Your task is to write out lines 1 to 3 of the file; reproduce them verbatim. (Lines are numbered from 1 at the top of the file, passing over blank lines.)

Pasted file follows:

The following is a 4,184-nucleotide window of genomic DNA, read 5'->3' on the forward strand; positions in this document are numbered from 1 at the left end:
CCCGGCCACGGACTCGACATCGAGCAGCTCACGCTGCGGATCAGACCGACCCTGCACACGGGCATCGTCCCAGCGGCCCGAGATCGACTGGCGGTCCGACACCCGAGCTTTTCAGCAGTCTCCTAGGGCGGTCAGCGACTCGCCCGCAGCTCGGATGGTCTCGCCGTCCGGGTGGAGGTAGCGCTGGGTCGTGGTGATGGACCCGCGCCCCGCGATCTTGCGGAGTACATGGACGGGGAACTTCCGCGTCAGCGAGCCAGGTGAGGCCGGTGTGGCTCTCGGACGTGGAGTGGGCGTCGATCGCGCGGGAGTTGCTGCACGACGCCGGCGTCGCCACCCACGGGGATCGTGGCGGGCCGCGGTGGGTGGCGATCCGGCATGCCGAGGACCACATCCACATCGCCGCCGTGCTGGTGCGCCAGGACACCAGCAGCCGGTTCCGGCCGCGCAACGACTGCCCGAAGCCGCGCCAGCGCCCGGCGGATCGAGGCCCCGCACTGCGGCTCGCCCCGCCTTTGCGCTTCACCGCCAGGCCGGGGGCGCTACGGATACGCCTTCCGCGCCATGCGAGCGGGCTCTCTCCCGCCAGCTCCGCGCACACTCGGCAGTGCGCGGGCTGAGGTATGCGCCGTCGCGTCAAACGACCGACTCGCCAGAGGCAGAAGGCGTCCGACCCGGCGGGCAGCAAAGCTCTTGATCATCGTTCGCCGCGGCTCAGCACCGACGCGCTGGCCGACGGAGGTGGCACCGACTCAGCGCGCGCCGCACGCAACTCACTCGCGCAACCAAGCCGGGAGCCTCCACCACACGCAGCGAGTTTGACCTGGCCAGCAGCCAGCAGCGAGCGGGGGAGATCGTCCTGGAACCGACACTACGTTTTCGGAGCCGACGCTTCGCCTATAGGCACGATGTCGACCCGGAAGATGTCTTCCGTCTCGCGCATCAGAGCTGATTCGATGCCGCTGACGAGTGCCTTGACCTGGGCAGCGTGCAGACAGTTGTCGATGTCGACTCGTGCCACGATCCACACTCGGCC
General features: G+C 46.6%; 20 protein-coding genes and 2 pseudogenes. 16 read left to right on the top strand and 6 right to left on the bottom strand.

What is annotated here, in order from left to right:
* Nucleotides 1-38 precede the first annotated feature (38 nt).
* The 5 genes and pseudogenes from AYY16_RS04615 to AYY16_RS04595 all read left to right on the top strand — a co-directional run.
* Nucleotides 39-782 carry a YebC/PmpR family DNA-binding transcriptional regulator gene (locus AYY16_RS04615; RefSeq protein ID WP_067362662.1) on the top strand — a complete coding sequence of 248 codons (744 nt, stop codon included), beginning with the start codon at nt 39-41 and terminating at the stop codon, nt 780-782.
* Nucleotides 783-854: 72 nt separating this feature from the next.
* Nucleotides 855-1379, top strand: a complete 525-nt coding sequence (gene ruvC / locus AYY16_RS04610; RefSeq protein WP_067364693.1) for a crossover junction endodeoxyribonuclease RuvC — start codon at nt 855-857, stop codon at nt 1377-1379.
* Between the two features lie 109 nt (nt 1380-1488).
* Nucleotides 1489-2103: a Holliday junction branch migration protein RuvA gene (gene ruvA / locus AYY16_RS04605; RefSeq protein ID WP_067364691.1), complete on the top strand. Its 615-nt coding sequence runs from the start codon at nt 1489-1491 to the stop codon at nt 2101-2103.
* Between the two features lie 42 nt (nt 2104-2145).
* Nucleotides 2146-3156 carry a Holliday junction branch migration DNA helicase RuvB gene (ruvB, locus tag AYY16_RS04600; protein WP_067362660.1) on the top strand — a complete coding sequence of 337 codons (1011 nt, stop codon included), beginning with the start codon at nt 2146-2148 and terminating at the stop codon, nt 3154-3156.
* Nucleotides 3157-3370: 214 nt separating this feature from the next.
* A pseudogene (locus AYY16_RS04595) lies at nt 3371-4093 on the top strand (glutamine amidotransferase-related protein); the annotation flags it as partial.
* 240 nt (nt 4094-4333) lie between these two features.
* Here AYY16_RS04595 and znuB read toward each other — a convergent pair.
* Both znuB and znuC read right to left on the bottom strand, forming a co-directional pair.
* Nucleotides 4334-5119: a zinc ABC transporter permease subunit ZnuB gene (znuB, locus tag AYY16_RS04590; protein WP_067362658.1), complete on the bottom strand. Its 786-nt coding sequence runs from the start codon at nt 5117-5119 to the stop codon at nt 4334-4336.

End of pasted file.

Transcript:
The following is a 4,184-nucleotide window of genomic DNA, read 5'->3' on the forward strand; positions in this document are numbered from 1 at the left end:
CCCGGCCACGGACTCGACATCGAGCAGCTCACGCTGCGGATCAGACCGACCCTGCACACGGGCATCGTCCCAGCGGCCCGAGATCGACTGGCGGTCCGACACCCGAGCTTTTCAGCAGTCTCCTAGGGCGGTCAGCGACTCGCCCGCAGCTCGGATGGTCTCGCCGTCCGGGTGGAGGTAGCGCTGGGTCGTGGTGATGGACCCGCGCCCCGCGATCTTGCGGAGTACATGGACGGGGAACTTCCGCGTCAGCGAGCCAGGTGAGGCCGGTGTGGCTCTCGGACGTGGAGTGGGCGTCGATCGCGCGGGAGTTGCTGCACGACGCCGGCGTCGCCACCCACGGGGATCGTGGCGGGCCGCGGTGGGTGGCGATCCGGCATGCCGAGGACCACATCCACATCGCCGCCGTGCTGGTGCGCCAGGACACCAGCAGCCGGTTCCGGCCGCGCAACGACTGCCCGAAGCCGCGCCAGCGCCCGGCGGATCGAGGCCCCGCACTGCGGCTCGCCCCGCCTTTGCGCTTCACCGCCAGGCCGGGGGCGCTACGGATACGCCTTCCGCGCCATGCGAGCGGGCTCTCTCCCGCCAGCTCCGCGCACACTCGGCAGTGCGCGGGCTGAGGTATGCGCCGTCGCGTCAAACGACCGACTCGCCAGAGGCAGAAGGCGTCCGACCCGGCGGGCAGCAAAGCTCTTGATCATCGTTCGCCGCGGCTCAGCACCGACGCGCTGGCCGACGGAGGTGGCACCGACTCAGCGCGCGCCGCACGCAACTCACTCGCGCAACCAAGCCGGGAGCCTCCACCACACGCAGCGAGTTTGACCTGGCCAGCAGCCAGCAGCGAGCGGGGGAGATCGTCCTGGAACCGACACTACGTTTTCGGAGCCGACGCTTCGCCTATAGGCACGATGTCGACCCGGAAGATGTCTTCCGTCTCGCGCATCAGAGCTGATTCGATGCCGCTGACGAGTGCCTTGACCTGGGCAGCGTGCAGACAGTTGTCGATGTCGACTCGTGCCACGATCCACACTCGGCC
General features: G+C 46.6%; 20 protein-coding genes and 2 pseudogenes. 16 read left to right on the top strand and 6 right to left on the bottom strand.